King of Asgard – …To North Review

King of Asgard // …To North
Rating: 3.5/5.0 — Picking the corpse clean with style.
Label: Metal Blade
Websites: |
Release Dates: NA: 07.31.2012 | EU: 2012.07.27/30

King of Asgard - to NorthThe late ’90s and early aughts showered fans of Viking metal with masses of bands of varying quality, but certainly during this period there was never a reason to want for more. Bands like Einherjer, Mithotyn, Unleashed, Amon Amarth and Enslaved were hocking their Bathory-worshipping Viking wares and we were all buying. But in more recent times, the quality and quantity of the Viking metal hoard seems to have petered out. Only the late and ill-fit have been invading the monasteries, and frankly there’s very little gold left for them to plunder. That is to say, the major bands are either broken up or well-established, and new (also good) Viking metal is once again more rare. It is in this void that former-Mithotyn and current Falconer members (plus a few stragglers who had previously graced the likes of Thy Primordial and Dawn) put together King of Asgard. Not straying particularly far from the herd, soundwise, with 2010’s Fi’mbulvintr, I thought these guys were OK, but they had failed to really impress. …To North sets out to settle that score.

From the mighty horns of the introduction of …To North I knew that I was in for something different, though, and when “The Nine Worlds Burn” kicked in with its chunky, mid-paced folk-tinged riff and jaw harp I was on board. The riffs throughout the album fall into two categories: mid-paced and chunky with almost an (old) Ereb Altor (see? Bathory worship) kind of feel like “Gap of Ginnungs,” “Nordgevr,” or title track “…to North.” But with these, the melodies also bring up Otyg or Isengard in their construction. The second group of riffs pulls out a much more Norsky sounding black metal that evokes Taake or Windir or, well, actually… Mithotyn. Here, tracks like “Plague-Ridden Rebirth” and “The Dispossessed” really conjure up that King of the Distant Forest feel; though vocalist Beckmann doesn’t have Stefan Weinerhall’s black metal approach—instead preferring lower mid-ranged growls to black metal shrieks.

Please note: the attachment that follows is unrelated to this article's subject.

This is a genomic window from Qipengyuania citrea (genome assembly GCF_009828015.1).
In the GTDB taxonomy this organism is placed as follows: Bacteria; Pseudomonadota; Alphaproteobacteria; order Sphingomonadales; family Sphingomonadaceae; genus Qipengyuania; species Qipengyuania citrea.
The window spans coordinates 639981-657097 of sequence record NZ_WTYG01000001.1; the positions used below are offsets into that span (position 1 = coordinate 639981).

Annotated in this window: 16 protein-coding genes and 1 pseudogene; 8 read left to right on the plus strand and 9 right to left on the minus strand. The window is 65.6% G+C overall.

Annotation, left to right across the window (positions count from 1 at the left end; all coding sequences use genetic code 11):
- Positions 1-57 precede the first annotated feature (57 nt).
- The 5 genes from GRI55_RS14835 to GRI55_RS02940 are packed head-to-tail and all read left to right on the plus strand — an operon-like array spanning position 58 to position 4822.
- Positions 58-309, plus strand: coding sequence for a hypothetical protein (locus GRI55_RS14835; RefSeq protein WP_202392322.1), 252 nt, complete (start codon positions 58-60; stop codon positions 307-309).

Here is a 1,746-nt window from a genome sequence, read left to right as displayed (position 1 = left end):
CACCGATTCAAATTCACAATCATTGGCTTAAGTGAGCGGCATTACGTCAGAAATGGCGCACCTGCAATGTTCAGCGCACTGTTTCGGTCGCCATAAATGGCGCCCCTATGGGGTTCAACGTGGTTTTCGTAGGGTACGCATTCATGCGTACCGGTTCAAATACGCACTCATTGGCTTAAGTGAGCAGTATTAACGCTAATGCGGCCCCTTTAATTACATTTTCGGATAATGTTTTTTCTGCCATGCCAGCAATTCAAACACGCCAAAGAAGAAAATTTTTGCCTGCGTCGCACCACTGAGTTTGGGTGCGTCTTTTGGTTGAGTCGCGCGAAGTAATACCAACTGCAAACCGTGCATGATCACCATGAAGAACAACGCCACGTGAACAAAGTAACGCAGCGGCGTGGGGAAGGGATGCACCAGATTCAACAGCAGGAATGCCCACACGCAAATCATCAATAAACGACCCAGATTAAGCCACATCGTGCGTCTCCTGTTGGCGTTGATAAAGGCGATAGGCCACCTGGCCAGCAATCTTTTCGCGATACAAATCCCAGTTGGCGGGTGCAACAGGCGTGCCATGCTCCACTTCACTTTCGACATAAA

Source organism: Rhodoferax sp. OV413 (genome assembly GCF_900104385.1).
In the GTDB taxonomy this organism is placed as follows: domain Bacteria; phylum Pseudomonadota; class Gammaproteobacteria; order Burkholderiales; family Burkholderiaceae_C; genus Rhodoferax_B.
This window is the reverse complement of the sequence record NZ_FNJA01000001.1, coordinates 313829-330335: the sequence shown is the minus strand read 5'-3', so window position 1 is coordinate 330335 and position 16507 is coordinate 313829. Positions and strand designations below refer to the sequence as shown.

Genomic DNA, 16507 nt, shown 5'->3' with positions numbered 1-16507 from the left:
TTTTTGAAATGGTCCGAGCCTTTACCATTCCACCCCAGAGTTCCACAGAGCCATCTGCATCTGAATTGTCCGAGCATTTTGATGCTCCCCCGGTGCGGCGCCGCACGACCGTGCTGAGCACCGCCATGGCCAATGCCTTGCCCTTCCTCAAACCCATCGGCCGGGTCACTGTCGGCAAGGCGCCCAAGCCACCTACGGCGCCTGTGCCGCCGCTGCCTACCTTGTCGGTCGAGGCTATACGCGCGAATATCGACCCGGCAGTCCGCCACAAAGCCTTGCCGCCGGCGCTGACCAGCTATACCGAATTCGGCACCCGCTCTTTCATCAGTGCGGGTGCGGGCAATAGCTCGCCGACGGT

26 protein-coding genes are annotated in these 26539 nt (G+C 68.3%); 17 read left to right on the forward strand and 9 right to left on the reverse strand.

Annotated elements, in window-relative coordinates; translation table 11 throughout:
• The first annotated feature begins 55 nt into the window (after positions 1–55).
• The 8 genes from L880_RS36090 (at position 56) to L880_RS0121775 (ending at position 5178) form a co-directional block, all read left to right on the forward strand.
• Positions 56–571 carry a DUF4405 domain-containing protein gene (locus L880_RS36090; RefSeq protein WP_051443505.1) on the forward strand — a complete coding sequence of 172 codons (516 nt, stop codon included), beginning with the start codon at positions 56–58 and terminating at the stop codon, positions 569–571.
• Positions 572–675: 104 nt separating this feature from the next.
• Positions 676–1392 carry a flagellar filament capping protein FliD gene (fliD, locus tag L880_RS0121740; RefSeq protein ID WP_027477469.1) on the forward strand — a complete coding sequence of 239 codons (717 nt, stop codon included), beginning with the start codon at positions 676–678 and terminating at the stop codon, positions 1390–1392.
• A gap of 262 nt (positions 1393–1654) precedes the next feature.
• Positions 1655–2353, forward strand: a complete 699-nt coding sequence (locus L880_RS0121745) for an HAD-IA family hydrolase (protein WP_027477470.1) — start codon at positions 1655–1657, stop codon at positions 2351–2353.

What I think is interesting is that while the band has not ostensibly changed anything about the music that they’re performing from Fi’mbulvintr, …to North just sits better with me. For one thing the record has fewer, but longer tracks—both records actually clock in at about 53 minutes long—and the writing feels more inspired and energetic. The production helps, sounding less clean and more ballsy this go around. Another thing that might be going on is that “The Nine Worlds Burn” is a real ripper of a track, complete with amazing female vocals at the end and some of the best Viking riffing I’ve heard in a while, and that really just gets you excited for all the music that’s coming. King of Asgard 2012The ensuing rush lays the ground for …To North and makes it very easily accessible. And while the feel of the record is varied between the groove and the trem-picking drive, the songs continue to pummel the listener all the way through “Harvest (the End),” only to leave you with a melancholy title track. This closes out the record subtly, leaving a bittersweet aftertaste and urging the listener to give the album another spin.

Unfortunately, King of Asgard’s big problem is that it’s 2012 not 1998. This music is well-composed, well-performed, catchy and interesting, but you’ve heard this story before (though, if you’re new to the genre, this is actually a good place to start). It doesn’t mean it’s bad, it just kind of makes it more difficult to sing the record’s praises because we at Angry Metal Guy like novelty (except Steel Druhm, who wears his leopard tights proudly). Still, if you’re a fan of the style or have been at any time, I strongly recommend you check the record out. It’ll scratch that itch that the new Amon Amarth and Einherjer just don’t seem to be scratching.

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